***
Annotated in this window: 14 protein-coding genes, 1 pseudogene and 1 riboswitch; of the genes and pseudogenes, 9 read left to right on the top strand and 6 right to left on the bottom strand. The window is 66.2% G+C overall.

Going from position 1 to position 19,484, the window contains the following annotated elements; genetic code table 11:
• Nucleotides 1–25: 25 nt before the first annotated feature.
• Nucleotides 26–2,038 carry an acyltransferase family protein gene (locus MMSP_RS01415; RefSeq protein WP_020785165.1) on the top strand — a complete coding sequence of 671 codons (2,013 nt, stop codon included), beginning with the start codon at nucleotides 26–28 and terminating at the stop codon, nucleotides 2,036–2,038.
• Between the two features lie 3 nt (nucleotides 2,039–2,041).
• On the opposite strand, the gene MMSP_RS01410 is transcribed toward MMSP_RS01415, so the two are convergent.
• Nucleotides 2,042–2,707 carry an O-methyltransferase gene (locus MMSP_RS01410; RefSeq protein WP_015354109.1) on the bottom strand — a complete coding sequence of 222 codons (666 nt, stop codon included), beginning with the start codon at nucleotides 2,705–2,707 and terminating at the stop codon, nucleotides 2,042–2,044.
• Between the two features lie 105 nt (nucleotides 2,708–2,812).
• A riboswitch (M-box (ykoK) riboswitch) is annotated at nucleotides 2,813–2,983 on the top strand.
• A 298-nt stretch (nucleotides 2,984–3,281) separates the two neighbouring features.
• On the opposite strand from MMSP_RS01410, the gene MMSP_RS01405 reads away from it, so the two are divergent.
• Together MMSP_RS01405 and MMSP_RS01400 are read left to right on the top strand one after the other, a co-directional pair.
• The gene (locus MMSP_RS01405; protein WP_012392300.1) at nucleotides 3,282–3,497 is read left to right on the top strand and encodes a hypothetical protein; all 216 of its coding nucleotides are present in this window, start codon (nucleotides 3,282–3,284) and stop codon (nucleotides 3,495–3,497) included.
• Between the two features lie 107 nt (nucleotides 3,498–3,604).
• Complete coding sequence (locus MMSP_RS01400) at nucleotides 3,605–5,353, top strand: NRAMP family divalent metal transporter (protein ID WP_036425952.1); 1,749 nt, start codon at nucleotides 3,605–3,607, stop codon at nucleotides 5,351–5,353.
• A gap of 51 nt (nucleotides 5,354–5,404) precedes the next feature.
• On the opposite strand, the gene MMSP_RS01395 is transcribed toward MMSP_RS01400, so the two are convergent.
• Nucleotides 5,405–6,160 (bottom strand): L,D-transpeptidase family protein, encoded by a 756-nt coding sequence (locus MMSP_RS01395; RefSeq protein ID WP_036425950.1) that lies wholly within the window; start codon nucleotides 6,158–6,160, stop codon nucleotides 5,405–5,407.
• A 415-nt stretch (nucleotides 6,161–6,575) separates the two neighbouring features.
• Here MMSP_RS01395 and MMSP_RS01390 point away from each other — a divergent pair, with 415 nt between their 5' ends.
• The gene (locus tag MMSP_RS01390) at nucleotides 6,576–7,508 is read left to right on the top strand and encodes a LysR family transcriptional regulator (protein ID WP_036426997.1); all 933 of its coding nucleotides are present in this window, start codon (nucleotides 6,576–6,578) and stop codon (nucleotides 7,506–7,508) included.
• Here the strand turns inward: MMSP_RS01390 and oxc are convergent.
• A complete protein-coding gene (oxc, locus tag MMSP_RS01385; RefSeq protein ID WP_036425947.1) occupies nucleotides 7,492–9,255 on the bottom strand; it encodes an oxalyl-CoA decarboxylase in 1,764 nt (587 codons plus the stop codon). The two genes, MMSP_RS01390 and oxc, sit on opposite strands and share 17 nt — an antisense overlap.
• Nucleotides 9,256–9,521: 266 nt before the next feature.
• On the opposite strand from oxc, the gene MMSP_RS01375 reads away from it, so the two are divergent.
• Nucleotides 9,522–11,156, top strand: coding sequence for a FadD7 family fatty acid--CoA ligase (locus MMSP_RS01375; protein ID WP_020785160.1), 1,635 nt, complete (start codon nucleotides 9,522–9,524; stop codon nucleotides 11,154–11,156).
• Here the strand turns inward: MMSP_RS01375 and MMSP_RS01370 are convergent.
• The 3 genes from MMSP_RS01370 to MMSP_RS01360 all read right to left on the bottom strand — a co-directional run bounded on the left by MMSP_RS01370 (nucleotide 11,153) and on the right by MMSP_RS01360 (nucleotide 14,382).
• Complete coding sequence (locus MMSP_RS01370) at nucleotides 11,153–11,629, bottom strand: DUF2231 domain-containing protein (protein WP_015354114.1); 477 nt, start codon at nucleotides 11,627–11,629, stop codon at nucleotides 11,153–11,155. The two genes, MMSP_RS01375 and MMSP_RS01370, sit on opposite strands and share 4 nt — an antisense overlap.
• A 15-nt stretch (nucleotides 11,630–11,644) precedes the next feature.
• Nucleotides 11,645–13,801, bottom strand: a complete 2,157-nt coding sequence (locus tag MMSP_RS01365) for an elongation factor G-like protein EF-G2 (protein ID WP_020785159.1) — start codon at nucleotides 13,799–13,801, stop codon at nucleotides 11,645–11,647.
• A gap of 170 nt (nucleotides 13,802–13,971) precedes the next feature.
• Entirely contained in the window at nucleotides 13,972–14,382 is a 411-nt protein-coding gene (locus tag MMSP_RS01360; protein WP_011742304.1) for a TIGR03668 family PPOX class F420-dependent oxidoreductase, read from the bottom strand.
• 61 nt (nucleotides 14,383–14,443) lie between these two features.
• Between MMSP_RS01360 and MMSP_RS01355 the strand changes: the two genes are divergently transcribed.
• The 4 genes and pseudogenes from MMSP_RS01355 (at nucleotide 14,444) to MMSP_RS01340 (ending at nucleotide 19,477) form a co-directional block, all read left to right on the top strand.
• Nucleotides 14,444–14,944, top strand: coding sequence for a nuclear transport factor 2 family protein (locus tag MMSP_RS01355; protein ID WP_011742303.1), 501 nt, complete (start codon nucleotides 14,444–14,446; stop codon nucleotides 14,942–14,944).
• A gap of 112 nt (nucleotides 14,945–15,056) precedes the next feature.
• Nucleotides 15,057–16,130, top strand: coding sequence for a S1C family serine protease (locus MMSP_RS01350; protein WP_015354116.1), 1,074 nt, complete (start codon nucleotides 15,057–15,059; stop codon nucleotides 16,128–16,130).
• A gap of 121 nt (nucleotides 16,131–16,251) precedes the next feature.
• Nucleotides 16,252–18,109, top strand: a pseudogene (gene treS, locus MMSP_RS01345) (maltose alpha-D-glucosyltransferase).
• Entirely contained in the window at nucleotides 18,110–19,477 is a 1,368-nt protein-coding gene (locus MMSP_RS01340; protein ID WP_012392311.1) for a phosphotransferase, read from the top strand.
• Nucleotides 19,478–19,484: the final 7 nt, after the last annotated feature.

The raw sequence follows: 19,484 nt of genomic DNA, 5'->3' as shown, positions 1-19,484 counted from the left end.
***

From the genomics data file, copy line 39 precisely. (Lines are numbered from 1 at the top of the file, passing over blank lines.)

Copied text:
• Nucleotides 15,057–16,130, top strand: coding sequence for a S1C family serine protease (locus MMSP_RS01350; protein WP_015354116.1), 1,074 nt, complete (start codon nucleotides 15,057–15,059; stop codon nucleotides 16,128–16,130).